COST ENGINEER AND PURCHASER: A GREAT TANDEM
Maarten Erasmus & Peter Smit
(Partner Kloepfel Consulting)
With suppliers in the manufacturing industry you would rather talk about cost than about price. Purchaser and cost engineer can work together and save a lot of costs. Consultants Maarten Erasmus and Peter Smit reveal this with practical examples in the manufacturing industry.
The question is how do you gain insight into the cost of complex products in the manufacturing industry. Even if you have an open calculation, it’s still hard to judge the individual cost elements. As a purchaser you usually do not have the knowledge to assess every cost element for value. In addition, the reliability of an open calculation is often debatable. An open calculation is easy to manipulate, but can also be unreliable because the supplier simply does not know what each element in its production process costs. A cost engineer can help with this. Every supplier has a bias by definition. They live in their own bubble, with the limitations of their machinery, knowledge, experience and supply chain. A supplier will not propose to move production to Eastern Europe if he does not have a production location there. Or use other technology that he does not have in-house. The use of a cost engineer can provide refreshing insights and help in making better choices. The cost engineer can suggest alternatives that would remain out of the picture in the normal interaction between customer and supplier.
The best weapon available to the purchaser is to request of quotations. The cost engineer on the other hand, depending on the product and the batch size, can sketch a profile of the ideal supplier. This makes it easy to determine whether the current supplier is the correct one and, if this is not the case, requirements can be formulated which the best supplier needs to adhere to. By determining the supplier profile in advance, you can make a more precise selection. Compared to this the request for quotation is like the scattergun approach.
Not only with the selection of new suppliers, but also within an existing supplier relationship, the cost engineer can contribute to improving the product or reduce cost. For this, let’s zoom in on the cost of a product. From the perspective of the cost engineer, there are roughly three categories: production costs, material costs and surcharges. The latter one consist of all cost that are apportioned as a percentage over the products, such as facility costs, overhead and profit. Hereafter we take a deeper dive into these three cost categories.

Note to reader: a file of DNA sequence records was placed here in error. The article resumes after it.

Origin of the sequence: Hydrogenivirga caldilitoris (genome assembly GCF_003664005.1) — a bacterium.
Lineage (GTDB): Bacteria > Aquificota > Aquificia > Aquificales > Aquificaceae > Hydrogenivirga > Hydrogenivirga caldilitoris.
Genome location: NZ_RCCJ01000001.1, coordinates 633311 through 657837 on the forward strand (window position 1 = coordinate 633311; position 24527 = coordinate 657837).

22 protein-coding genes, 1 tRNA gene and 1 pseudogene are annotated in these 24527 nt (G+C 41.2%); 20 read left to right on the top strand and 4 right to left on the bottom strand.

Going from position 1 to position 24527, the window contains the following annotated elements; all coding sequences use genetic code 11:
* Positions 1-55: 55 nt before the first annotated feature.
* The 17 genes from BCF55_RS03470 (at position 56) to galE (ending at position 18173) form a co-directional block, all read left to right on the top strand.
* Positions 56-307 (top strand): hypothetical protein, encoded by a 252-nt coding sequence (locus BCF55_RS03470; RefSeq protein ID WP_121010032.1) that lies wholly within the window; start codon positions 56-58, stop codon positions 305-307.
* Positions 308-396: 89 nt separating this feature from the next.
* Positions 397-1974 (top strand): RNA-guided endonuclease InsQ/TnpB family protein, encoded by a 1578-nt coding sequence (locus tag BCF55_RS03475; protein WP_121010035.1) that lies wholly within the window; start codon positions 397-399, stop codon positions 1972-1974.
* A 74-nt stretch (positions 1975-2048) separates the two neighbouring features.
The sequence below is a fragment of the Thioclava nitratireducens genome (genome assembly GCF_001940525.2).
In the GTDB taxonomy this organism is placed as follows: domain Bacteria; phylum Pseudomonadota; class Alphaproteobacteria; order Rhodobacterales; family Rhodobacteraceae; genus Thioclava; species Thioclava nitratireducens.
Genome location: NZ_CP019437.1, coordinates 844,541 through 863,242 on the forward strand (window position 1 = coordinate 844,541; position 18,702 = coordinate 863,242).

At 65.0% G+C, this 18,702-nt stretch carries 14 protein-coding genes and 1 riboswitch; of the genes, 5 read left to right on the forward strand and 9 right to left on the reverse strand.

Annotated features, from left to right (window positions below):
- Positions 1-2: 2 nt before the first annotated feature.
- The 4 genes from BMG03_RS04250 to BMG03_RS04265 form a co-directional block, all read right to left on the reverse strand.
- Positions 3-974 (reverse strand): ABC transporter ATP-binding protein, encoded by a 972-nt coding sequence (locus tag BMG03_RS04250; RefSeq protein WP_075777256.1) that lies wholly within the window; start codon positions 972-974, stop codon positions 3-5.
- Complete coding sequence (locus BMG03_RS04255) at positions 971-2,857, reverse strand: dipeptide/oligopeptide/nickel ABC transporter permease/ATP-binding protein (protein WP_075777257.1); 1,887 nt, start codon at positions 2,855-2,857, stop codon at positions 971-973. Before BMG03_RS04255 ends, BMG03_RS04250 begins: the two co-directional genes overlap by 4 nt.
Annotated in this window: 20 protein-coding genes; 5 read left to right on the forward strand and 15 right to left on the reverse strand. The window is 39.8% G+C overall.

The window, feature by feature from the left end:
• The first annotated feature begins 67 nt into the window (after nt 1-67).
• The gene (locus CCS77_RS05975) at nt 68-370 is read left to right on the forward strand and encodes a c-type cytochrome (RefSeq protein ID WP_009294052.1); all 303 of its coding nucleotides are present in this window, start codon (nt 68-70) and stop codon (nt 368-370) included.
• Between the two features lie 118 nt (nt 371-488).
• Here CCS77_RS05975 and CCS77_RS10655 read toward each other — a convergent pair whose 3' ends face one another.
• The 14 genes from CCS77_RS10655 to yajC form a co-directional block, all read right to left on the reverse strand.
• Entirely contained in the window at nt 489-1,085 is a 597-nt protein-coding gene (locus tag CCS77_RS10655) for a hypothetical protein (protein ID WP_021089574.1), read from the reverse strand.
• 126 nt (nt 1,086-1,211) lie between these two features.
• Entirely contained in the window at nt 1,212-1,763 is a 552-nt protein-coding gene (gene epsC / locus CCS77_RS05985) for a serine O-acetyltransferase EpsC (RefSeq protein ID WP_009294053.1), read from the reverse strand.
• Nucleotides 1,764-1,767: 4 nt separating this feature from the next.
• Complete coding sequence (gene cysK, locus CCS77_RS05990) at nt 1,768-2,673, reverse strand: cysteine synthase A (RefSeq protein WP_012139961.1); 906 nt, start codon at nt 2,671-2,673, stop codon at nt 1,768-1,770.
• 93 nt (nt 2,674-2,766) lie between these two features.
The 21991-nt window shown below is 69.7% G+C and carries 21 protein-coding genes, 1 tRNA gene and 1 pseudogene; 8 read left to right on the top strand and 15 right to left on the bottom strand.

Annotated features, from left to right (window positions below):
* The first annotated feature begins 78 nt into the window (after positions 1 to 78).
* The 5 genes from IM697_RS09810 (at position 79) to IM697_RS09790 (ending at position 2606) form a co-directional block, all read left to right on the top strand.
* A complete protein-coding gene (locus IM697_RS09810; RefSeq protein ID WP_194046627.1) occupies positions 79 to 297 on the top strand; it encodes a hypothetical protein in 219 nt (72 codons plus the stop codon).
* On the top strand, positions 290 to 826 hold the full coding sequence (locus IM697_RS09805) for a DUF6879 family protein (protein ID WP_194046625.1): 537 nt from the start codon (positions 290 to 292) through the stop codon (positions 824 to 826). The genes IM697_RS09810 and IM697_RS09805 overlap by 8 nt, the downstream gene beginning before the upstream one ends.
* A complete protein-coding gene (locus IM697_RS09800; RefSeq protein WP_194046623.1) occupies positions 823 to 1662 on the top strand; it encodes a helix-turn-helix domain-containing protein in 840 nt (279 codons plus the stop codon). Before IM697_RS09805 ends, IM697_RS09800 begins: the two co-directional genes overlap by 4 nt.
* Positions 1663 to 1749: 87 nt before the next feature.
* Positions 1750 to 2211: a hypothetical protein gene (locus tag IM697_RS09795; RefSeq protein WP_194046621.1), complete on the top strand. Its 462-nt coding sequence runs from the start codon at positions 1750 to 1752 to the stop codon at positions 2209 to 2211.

By far the most complicated are the production costs, because of the many variables and therefore alternatives that you can compare. Within the borders of a production method a lot of software is available, with which the cost engineer can quickly calculate. For example, to calculate the speed at which a plastic injection molding product rolls out of the mould. It’s getting harder to determine whether a product should be made of plastic all together. The choice of a production method now mainly depends on the expertise of the cost engineer. This might change, because there is always better software available that can weigh different production methods against each other. Because of the enormous complexity, this is still a long way off. But in five to ten years, a purchaser will be able to make such choices without having any technical knowledge. For the coarse work, such software already exists.
A huge load of data
In any case, the role of data is very important. For every step in the production process, the cost of the machine, the throughput and changeover times need to be known. Without this data it is impossible to make a good decision. Especially the use of cost engineering for purchasing purposes requires an enormous amount of data, because a purchaser wants the comparison between all production machines that are available in the market. Setting up your own database is only profitable for a few companies. Therefore, the availability of software incorporating this data is such an important factor. In the example of Hamm’s waltz (see box below) the cost engineer addressed two expensive steps in production. For the use of machining and afterglow a huge milling machine and an oven were required, respectively, which the supplier did not have in-house. The cost engineer then implemented solutions that allow the products to stay in-house with all the (cost) advantages that entails.
The production costs also depend on the amount of man-hours. The cost engineer can determine the deployment of the factor labor per production step. Then it is easy to select the optimum degree of automation and determine and make the trade-off between production in a low-wage country or in one’s own region, for example because that local supplier has a highly automated process has. That can prevent a lot of work.
Best practice example: chassis steamroller
Approach: production process
Hamm is a manufacturer of various types of rollers. The connection of the undercarriage to the chassis must be machined for a precise fit. This is difficult because the rollers are so large. It turned out to be possible to pre-machine the parts and only then to weld them, which means that a conventional milling machine can be used. After welding, the entire chassis went into an oven to remove the stresses from the material. Ovens of this size are hard to find, which led to high transport costs. On the advice of the cost engineer, the chassis is now vibrated. This ensures the same result and afterglow is unnecessary. Result: a saving of 27 percent.